- Marble Hill fires entire sewer department (8/23/16)5
- Ex-Southeast student gets probation for placing homemade sex video on porn site without woman's knowledge (8/24/16)13
- Bootheel lawmaker seeks probe into crop damage by illegal herbicide spraying (8/24/16)1
- The Chrome Queens (8/21/16)2
- Local private school dreams bigger, plans for new building at Sprigg and Lexington (8/22/16)
- Newsmakers 2016: Jason Bandermann (8/15/16)
- 'Santa' suspect Moffat sentenced to 12 years for sexual abuse of girl (8/23/16)2
- New CEO named at Wood & Huston Bank (8/21/16)
- Schnucks bans solicitors, including organizations like Salvation Army (8/24/16)38
- Police: Woman beat another woman with a bat over a pair of shoes (8/21/16)2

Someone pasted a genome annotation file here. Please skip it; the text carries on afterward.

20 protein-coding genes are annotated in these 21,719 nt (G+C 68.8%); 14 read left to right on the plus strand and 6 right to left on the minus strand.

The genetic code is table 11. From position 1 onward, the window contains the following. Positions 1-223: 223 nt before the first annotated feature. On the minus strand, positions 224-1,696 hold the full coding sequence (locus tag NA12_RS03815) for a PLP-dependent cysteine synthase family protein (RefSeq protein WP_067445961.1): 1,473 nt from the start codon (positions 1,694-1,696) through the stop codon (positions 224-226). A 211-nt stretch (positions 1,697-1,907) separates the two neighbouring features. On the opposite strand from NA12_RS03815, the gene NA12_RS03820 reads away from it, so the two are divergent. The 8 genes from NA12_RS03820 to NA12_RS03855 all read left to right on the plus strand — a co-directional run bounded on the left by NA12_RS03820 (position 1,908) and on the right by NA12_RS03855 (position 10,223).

Series on dying provides useful information
As our population ages and, specifically, as Baby Boomers reach the era of serious health problems, more and more Americans are facing their own mortality.
It isn't easy for a generation used to being in control to address an issue in which, ultimately, they have no say.
But as the end approaches, dying Americans have much they can do to make the process better for themselves and their families. And that's where a 15-week series running on the Southeast Missourian's Health page each Thursday comes in.
This series is sometimes difficult but important to read and helps prepare those facing death. It is packed with personal experiences so the critically ill know they are not alone. There are tips on dealing with medical professionals and suggested Web sites for more information.
Please read it for yourself and your loved ones.